This book is endorsed on the front cover as ‘an Australian To Kill a Mockingbird‘, which is quite apt. As the narrator, Charlie, is quite a bit older than Scout in Mockingbird, this is somewhat more adult in tone (and the crime which forms the basis of the book’s plot, discovered in the first chapter, is revealed in a proportionately more horrifying manner). For me this cemented Craig Silvey’s position as a writer with great empathetic powers, but as a bonus it also included the most electrifying and exciting game of cricket ever retold in literature. You’d think it would be impossible to be kept up until 2am to find out who wins a cricket match; you would be wrong.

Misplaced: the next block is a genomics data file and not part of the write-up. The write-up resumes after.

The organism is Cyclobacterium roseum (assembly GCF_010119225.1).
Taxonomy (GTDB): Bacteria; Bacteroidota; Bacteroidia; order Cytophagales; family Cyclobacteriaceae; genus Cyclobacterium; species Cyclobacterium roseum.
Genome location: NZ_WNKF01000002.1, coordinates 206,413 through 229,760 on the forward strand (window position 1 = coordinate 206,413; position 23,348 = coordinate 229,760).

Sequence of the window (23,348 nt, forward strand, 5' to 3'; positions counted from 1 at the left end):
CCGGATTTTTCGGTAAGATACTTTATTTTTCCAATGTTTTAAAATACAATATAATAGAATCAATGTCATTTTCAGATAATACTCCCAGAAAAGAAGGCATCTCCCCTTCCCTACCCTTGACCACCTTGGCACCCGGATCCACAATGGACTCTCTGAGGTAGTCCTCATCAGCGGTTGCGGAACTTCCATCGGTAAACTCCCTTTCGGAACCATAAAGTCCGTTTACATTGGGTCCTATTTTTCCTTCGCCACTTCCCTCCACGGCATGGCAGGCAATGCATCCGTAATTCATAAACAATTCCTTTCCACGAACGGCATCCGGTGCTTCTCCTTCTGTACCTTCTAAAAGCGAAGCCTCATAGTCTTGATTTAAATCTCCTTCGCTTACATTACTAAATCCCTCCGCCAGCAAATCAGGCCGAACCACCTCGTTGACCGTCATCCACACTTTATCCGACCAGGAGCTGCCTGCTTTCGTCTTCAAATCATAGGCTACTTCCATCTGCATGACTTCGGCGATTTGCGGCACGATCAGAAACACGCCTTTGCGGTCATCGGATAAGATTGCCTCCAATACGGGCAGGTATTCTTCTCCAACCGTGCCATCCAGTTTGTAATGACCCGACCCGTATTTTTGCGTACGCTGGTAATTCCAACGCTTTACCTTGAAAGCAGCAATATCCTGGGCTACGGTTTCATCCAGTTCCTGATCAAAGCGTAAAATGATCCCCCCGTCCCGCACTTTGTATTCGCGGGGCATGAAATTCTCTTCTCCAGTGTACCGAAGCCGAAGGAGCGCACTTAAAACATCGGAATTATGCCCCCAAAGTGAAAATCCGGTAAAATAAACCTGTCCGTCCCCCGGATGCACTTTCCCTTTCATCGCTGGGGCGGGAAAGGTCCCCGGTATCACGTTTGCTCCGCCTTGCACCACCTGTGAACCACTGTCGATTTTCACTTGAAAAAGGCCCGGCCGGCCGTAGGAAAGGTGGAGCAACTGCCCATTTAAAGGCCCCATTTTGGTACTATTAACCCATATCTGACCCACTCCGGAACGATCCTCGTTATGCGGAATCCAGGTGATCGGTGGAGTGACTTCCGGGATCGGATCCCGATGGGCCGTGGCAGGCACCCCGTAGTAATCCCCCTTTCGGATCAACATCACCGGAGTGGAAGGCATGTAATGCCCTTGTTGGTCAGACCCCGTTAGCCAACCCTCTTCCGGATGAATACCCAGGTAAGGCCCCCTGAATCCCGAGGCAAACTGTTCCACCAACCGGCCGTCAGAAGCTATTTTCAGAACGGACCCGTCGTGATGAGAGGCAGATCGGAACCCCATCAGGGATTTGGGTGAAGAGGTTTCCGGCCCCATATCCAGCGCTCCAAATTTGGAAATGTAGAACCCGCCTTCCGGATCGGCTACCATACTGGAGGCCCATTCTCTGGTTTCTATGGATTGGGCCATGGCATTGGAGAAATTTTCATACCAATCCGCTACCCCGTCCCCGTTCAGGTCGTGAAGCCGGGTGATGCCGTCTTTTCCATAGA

35. You’re Not Fooling Anyone When You Take Your Laptop to a Coffee Shop: Scalzi on Writing by John Scalzi.
I read this in a bundle with a few other Scalzi short stories, which I think I enjoyed more than the non-fiction portion about writing and the writer’s life (since I haven’t actually read any of his fiction before). The chapters about writing are taken from his blog Whatever, which I am a regular follower of. At this point, I think it’s time for me to stop reading books about writing and just write something myself. Hello, 2014 New Year’s Resolution.
36. Silently and Very Fast by Catherynne M. Valente.
A glittering little novella about technology and machines and souls and science fiction transformed into folk tales. I wish I could write like this.
And that’s it! Roll on 2014.
What excellent or terrible books have you read this year? Is it possible to pick a favourite?